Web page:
Two weeks before Christmas, green Dot, the prepaid card company, closed on its acquisition of the $36 million-asset Bonneville Bancorp in Provo, Utah.

The regulatory nod that allowed the deal to go forward marked the first time the Federal Reserve Board has allowed a prepaid card company to buy a bank. It also marked a culmination of Green Dot founder Steve Streit's rocky, years-long effort to move from the profitable fringes of banking into the mainstream.

"My first reaction was the shock of it. I was quite emotional about it," says Streit, the former radio disc jockey who shepherded Green Dot from its startup days. Along the way, he forged a crucial partnership with Wal-Mart, took his firm public and, finally, won the company an opportunity to run its own bank.

Green Dot is headquartered in Monrovia, Calif., a quaint town 20 miles outside of Los Angeles and adjacent to Pasadena, where Streit moved two decades ago when he was working for a local radio station. The former program director at radio station KBIG-FM 104.3 in Los Angeles is still "an amazing talker," says D.A. Davidson analyst John Kraft.

And what Streit mainly talks about these days is the credibility he believes Green Dot has earned for itself and its 4.2 million active cardholders. "Our customers are mainstream America. Firefighters and police officers, teachers, administrative assistants," he says. "These are folks who maybe would like to use a bank but they can't, for different reasons."

Green Dot typically charges $5 for a card and a $5.95 monthly fee that is waived if the consumer loads $1,000 or makes 30 purchases a month. There is no fee to reload the card via direct deposit, but it can cost up to $4.95 to do so at a retailer. Out-of-network ATM withdrawals cost $2.50.

In granting a bank charter to Green Dot, the Fed has bestowed respectability on a form of financial services that many have regarded as only one rung up from check-cashers and pawn shops. It is part of an effort, some analysts say, to bring financial services for some 60 million underbanked Americans-the poor, the young or immigrants who do not regularly use traditional bank accounts-under the umbrella of banking regulators.

Many consumer advocates are urging the new Consumer Financial Protection Bureau to step up oversight of the prepaid business, arguing that the cards can carry high, often opaque fees, and generally lack the protection against loss or fraud that traditional debit cards offer.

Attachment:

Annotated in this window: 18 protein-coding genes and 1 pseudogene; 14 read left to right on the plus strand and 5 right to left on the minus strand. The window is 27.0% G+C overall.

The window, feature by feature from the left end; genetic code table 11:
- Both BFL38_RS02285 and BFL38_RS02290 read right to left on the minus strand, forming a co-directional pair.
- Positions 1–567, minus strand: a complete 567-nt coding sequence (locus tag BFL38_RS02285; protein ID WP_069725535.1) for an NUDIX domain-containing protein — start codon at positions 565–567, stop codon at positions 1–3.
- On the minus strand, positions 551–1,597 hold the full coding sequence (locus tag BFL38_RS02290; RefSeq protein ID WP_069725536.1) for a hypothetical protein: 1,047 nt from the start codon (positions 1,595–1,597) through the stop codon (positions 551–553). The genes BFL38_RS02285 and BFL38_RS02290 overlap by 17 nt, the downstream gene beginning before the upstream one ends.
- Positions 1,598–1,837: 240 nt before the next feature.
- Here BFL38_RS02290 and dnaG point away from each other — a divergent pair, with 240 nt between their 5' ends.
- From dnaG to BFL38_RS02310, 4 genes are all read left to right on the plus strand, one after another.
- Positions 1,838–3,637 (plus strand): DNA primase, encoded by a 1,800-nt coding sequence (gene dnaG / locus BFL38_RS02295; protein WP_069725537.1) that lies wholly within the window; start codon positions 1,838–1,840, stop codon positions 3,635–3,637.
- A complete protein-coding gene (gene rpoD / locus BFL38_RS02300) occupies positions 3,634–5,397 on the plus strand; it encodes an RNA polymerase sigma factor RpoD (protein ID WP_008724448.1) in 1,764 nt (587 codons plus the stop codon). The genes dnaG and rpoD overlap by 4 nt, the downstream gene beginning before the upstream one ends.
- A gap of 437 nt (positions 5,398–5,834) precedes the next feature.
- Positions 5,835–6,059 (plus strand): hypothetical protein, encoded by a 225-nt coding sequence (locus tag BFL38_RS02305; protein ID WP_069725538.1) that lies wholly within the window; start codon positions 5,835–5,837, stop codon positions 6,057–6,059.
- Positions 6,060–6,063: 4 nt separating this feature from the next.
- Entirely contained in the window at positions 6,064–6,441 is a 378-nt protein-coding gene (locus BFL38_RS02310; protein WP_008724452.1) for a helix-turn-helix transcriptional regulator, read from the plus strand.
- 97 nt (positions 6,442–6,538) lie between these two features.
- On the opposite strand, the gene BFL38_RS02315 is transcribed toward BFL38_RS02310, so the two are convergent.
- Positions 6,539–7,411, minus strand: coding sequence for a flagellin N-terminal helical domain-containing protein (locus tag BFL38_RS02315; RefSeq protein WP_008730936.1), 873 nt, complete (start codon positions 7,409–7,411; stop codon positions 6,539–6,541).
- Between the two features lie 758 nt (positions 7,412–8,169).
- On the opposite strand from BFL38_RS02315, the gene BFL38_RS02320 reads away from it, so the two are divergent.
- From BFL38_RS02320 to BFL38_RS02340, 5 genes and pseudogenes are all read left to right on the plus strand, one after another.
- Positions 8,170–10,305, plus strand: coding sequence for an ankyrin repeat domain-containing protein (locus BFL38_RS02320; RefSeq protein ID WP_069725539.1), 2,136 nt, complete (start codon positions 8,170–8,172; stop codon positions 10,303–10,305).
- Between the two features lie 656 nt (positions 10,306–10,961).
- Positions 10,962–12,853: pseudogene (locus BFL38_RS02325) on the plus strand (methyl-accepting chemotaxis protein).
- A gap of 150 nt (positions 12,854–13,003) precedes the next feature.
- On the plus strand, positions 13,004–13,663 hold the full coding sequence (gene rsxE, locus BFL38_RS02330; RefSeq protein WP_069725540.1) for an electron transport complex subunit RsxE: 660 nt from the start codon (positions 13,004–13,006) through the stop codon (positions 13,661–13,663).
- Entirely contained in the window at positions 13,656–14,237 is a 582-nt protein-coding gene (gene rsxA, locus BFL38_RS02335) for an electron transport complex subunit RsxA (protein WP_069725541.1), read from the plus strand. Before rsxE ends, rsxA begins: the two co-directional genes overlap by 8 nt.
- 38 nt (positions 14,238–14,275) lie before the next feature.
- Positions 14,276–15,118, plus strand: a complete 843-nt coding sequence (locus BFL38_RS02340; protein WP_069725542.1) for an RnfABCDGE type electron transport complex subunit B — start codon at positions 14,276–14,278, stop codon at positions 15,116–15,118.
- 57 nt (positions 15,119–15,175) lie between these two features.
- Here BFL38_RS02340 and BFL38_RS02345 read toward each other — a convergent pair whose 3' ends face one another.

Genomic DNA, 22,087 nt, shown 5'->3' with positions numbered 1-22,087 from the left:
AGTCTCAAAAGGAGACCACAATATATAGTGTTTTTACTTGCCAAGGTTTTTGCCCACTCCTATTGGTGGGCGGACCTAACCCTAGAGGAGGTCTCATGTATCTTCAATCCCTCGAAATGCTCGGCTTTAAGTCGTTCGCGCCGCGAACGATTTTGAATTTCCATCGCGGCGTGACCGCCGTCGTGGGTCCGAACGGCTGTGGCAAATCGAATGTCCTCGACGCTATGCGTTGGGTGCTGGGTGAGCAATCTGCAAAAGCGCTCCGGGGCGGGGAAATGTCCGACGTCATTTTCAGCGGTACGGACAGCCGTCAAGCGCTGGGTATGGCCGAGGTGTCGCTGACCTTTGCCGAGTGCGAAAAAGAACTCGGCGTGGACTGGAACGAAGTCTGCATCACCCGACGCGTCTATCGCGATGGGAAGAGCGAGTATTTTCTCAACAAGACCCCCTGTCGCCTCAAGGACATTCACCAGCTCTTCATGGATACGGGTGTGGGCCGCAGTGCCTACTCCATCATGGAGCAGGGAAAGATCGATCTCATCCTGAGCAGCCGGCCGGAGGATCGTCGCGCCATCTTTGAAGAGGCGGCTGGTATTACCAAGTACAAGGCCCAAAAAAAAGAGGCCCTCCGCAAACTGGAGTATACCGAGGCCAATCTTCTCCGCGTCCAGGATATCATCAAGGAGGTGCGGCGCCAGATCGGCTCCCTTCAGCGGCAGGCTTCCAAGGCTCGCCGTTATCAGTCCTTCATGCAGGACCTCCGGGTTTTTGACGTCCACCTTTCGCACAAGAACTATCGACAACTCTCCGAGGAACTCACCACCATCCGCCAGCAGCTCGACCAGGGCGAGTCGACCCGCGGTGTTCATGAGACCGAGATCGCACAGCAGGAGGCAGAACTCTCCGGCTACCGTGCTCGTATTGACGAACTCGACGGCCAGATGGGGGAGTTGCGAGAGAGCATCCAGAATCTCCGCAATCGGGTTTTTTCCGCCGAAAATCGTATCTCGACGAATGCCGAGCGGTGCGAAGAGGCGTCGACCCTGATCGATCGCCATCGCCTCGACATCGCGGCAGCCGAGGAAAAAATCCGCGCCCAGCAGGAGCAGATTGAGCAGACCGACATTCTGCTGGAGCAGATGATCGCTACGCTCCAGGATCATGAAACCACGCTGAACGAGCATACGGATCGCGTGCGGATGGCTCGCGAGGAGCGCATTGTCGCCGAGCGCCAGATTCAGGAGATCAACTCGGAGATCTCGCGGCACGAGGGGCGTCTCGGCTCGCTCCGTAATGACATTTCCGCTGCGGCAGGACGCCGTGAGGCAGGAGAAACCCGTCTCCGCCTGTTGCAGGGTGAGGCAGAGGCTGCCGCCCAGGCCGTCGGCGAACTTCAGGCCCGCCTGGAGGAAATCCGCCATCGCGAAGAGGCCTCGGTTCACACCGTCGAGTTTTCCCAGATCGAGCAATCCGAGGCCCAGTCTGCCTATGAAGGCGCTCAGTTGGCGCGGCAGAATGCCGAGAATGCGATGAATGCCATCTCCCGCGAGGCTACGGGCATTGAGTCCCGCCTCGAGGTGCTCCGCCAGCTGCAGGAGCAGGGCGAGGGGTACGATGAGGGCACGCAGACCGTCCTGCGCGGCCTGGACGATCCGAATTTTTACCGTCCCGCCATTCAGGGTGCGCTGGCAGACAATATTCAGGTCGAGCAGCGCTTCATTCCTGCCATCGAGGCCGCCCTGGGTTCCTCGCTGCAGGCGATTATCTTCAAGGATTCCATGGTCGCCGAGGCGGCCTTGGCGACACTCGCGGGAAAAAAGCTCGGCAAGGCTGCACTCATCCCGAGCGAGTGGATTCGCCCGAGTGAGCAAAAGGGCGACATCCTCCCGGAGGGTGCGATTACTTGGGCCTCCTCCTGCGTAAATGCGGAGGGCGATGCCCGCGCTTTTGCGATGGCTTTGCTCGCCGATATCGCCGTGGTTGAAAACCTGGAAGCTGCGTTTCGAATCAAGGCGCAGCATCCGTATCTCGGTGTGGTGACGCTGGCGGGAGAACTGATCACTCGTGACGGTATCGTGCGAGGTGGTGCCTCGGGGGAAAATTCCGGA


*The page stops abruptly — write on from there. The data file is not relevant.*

In approving Green Dot's bank application, the Fed said it had consulted with Florida's Attorney General Pam Bondi, who launched an investigation in May into five prepaid card companies, including Green Dot, for possibly deceptive and unfair business practices. Green Dot has agreed to improve its disclosures in ways that "address the matters raised by the Florida AG's office," the Fed said.

Green Dot has no plans to offer credit products or other lending features on cards issued out of its bank, Streit says. But it will likely try to find a way to use its combination of businesses to find new sources of revenue. Though the economic downturn spurred an explosion in demand for prepaid options, analysts warn that the business will get tougher as competition forces issuers to lower their monthly maintenance fees.

"Part of the Green Dot's reasons for purchasing a bank would be to counteract competitors lowering prices," says Leonard DeProspo, an analyst at Janney Montgomery Scott. "It helps them reduce costs a little bit and offers flexibility."

Green Dot has agreed to maintain a Tier 1 leverage ratio of 15 percent for five years, withhold dividend payments for three years and restrict ownership by any one entity to 10 percent. It also agreed to maintain cash equal to the new bank's insured deposits, which are generated from prepaid cards bought by consumers.

But the overarching task for Streit will be selling more of Green Dot's products and services to the underbanked, while submitting to the watchful eyes of bank regulators.

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